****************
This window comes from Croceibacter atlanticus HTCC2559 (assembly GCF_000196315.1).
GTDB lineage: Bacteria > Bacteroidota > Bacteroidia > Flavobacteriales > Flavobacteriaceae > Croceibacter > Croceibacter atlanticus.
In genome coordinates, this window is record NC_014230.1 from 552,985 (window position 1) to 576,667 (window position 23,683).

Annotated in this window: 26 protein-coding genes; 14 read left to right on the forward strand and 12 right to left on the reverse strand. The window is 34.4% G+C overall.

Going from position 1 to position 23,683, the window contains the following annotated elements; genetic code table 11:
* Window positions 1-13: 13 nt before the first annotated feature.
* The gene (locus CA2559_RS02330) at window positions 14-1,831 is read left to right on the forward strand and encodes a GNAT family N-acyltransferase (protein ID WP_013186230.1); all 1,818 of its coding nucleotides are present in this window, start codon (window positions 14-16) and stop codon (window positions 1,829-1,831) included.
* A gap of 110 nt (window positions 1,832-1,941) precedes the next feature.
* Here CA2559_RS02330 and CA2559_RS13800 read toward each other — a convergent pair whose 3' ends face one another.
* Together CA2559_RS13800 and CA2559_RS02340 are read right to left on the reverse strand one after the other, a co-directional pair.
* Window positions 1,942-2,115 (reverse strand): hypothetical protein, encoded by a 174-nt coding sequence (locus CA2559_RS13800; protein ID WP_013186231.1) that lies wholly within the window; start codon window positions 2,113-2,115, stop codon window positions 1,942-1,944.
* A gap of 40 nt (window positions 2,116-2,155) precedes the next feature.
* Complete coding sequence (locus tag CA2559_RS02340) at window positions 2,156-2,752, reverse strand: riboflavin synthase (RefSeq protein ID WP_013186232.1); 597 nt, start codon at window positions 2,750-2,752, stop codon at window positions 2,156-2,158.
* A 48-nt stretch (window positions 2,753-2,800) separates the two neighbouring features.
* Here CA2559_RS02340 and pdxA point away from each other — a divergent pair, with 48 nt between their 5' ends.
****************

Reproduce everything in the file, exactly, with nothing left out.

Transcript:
This window comes from Croceibacter atlanticus HTCC2559 (assembly GCF_000196315.1).
GTDB lineage: Bacteria > Bacteroidota > Bacteroidia > Flavobacteriales > Flavobacteriaceae > Croceibacter > Croceibacter atlanticus.
In genome coordinates, this window is record NC_014230.1 from 552,985 (window position 1) to 576,667 (window position 23,683).

Annotated in this window: 26 protein-coding genes; 14 read left to right on the forward strand and 12 right to left on the reverse strand. The window is 34.4% G+C overall.

Going from position 1 to position 23,683, the window contains the following annotated elements; genetic code table 11:
* Window positions 1-13: 13 nt before the first annotated feature.
* The gene (locus CA2559_RS02330) at window positions 14-1,831 is read left to right on the forward strand and encodes a GNAT family N-acyltransferase (protein ID WP_013186230.1); all 1,818 of its coding nucleotides are present in this window, start codon (window positions 14-16) and stop codon (window positions 1,829-1,831) included.
* A gap of 110 nt (window positions 1,832-1,941) precedes the next feature.
* Here CA2559_RS02330 and CA2559_RS13800 read toward each other — a convergent pair whose 3' ends face one another.
* Together CA2559_RS13800 and CA2559_RS02340 are read right to left on the reverse strand one after the other, a co-directional pair.
* Window positions 1,942-2,115 (reverse strand): hypothetical protein, encoded by a 174-nt coding sequence (locus CA2559_RS13800; protein ID WP_013186231.1) that lies wholly within the window; start codon window positions 2,113-2,115, stop codon window positions 1,942-1,944.
* A gap of 40 nt (window positions 2,116-2,155) precedes the next feature.
* Complete coding sequence (locus tag CA2559_RS02340) at window positions 2,156-2,752, reverse strand: riboflavin synthase (RefSeq protein ID WP_013186232.1); 597 nt, start codon at window positions 2,750-2,752, stop codon at window positions 2,156-2,158.
* A 48-nt stretch (window positions 2,753-2,800) separates the two neighbouring features.
* Here CA2559_RS02340 and pdxA point away from each other — a divergent pair, with 48 nt between their 5' ends.